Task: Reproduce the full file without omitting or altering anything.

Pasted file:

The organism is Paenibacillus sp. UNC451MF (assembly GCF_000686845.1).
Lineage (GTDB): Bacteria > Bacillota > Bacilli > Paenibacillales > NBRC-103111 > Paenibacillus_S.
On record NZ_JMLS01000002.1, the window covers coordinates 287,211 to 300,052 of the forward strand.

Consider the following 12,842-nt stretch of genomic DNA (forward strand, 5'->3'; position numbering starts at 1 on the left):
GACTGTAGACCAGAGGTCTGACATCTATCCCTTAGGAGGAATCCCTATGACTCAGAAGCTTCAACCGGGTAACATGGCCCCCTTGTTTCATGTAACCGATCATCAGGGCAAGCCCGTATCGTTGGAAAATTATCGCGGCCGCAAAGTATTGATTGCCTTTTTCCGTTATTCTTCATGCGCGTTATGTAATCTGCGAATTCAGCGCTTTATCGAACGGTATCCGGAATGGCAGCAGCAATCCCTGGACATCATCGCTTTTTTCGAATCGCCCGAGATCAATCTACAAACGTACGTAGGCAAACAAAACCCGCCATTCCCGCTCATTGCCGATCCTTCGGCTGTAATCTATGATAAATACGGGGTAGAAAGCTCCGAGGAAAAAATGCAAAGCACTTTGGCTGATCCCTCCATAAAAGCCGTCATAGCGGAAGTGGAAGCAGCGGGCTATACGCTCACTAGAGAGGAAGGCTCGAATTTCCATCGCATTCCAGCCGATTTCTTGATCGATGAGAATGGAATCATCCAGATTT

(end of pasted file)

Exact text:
The organism is Paenibacillus sp. UNC451MF (assembly GCF_000686845.1).
Lineage (GTDB): Bacteria > Bacillota > Bacilli > Paenibacillales > NBRC-103111 > Paenibacillus_S.
On record NZ_JMLS01000002.1, the window covers coordinates 287,211 to 300,052 of the forward strand.

Consider the following 12,842-nt stretch of genomic DNA (forward strand, 5'->3'; position numbering starts at 1 on the left):
GACTGTAGACCAGAGGTCTGACATCTATCCCTTAGGAGGAATCCCTATGACTCAGAAGCTTCAACCGGGTAACATGGCCCCCTTGTTTCATGTAACCGATCATCAGGGCAAGCCCGTATCGTTGGAAAATTATCGCGGCCGCAAAGTATTGATTGCCTTTTTCCGTTATTCTTCATGCGCGTTATGTAATCTGCGAATTCAGCGCTTTATCGAACGGTATCCGGAATGGCAGCAGCAATCCCTGGACATCATCGCTTTTTTCGAATCGCCCGAGATCAATCTACAAACGTACGTAGGCAAACAAAACCCGCCATTCCCGCTCATTGCCGATCCTTCGGCTGTAATCTATGATAAATACGGGGTAGAAAGCTCCGAGGAAAAAATGCAAAGCACTTTGGCTGATCCCTCCATAAAAGCCGTCATAGCGGAAGTGGAAGCAGCGGGCTATACGCTCACTAGAGAGGAAGGCTCGAATTTCCATCGCATTCCAGCCGATTTCTTGATCGATGAGAATGGAATCATCCAGATTT